Aloof New York City stages solid, but not provocative if one’s paying attention, indie thriller. Skater’s sexy night ends in roommate’s bizarre death. He finds cause of death while eluding corrupt antagonists. Two leads’ chemistry’s fine, but not fiery.
Expanded, spoiler-light review.
Night Sweats is told in lower-class parts of the Big Apple where the glamour of Manhattan is always distant. Yuri, a skateboarder who moves to NYC (Kyle DeSpiegler), is enjoying the company of Mary Kate (Mary Elaine Ramsey). Their session of coitus is interrupted by the vomiting death of Yuri’s friend (John Francomacaro). From there, Yuri uncovers the cause of friend’s death while avoiding a motorcycle man (Brett Azar) and the fury of a self-help company president (John Wesley Shipp). When the ending reveal happens, it’s not very shocking if one’s paying attention to a certain character’s reactions.
Overall, I enjoyed Night Sweats. The chemistry between Yuri and M.K. lacks spark, but I don’t fault the actors. With the exception of Shipp’s blustering, the plot and low-key atmosphere typical of indie films doesn’t allow over-emoting. I can’t immediately place which true events Night Sweats is based upon, but the disaster that would occur if the plot happened on a wide scale is creepy to think about.
Directed by Andrew Lyman-Clarke. Written by Clarke from a story by Seth Panman. Runtime: 99 minutes.
From an advance screener copy provided by the filmmakers.
Middle school provided some of the worst moments of my childhood. Kids were reaching peak immaturity before high school came along when we all had to make important decisions about launching our adult lives. Cents, written and directed by Christopher Boone, captures the atmosphere where kids only think they have things figured out. While Cents is free of profanity and explicit stuff, there’s plenty of bad behavior.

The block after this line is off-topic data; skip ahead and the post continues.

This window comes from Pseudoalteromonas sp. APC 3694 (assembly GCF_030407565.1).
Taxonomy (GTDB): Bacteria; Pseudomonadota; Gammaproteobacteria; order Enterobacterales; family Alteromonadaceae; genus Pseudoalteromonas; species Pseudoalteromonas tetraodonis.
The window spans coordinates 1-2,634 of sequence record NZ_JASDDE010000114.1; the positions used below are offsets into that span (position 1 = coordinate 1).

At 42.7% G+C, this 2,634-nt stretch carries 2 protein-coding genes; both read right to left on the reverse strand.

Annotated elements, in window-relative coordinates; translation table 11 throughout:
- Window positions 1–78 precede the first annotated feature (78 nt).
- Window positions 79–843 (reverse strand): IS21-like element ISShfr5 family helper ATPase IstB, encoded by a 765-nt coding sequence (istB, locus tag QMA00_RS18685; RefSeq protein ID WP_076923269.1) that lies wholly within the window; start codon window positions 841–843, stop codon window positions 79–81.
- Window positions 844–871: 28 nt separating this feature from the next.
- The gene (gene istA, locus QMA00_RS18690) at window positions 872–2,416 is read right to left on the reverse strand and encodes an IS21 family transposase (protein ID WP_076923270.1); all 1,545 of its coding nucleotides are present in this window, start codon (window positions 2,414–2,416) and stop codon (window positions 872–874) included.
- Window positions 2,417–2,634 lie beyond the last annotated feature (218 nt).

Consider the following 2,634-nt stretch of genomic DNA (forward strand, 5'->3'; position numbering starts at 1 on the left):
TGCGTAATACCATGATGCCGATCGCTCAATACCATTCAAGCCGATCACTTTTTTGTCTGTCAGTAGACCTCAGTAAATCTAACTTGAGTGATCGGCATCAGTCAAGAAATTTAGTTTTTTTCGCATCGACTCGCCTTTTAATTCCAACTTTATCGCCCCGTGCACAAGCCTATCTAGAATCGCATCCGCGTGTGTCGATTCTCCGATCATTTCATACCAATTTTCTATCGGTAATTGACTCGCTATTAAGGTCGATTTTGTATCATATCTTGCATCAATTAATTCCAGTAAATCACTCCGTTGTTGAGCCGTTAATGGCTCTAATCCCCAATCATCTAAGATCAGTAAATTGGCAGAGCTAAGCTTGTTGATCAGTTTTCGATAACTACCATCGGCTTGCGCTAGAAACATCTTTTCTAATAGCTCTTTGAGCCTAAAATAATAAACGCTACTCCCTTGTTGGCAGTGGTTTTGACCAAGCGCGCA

Math whiz Sammy Baca (Julia Flores) concocts a major tweak to her school’s penny drive program. She convinces the students operating the drive to tell one other person a day to give a penny, that other person gets another to give a penny, and so on. Sam didn’t think up a pyramid scheme out of the goodness of her heart; her taking a cut of the proceeds beats selling gum on school grounds. Penny by penny, Sammy’s saves up for a brand new toy. Sammy’s intelligent, but only at the end of the movie she shows empathy, contrition, and even a bit of wisdom.
These girls aren’t criminal masterminds, so complications arise in executing the plan and egos are bruised. Because I had trouble keeping up with names, I made names for the other members of the group: ex-BFF, Mean Queen Selena Gomez lookalike, and MQSG’s lackey. The young ladies do fine portraying basic character types, but cartoonish MQSG acts as though she’s on The Suite Life of iCarly or whatever. Continue reading “Cents Movie Review”
There may be rockin’ reverend shaking things up, but I won’t roll with him. Scot Michael Walker writes, stars, and directs this movie where his character spreads the message of “Don’t Be A Douche.” The reverend’s ministry thrives on false equivalence: that bad religion isn’t worth your life, so trust MY depressing, aimless religion.
Rockin’ Reverend lacks the wit to be a satire. Within the first 12 minutes, Robert is established as a vulgar loser. I don’t buy his easy, but unearned, success. Alas, I’m writing a movie review, not hashing out an apologia. Continue reading “Rockin’ Reverend Review”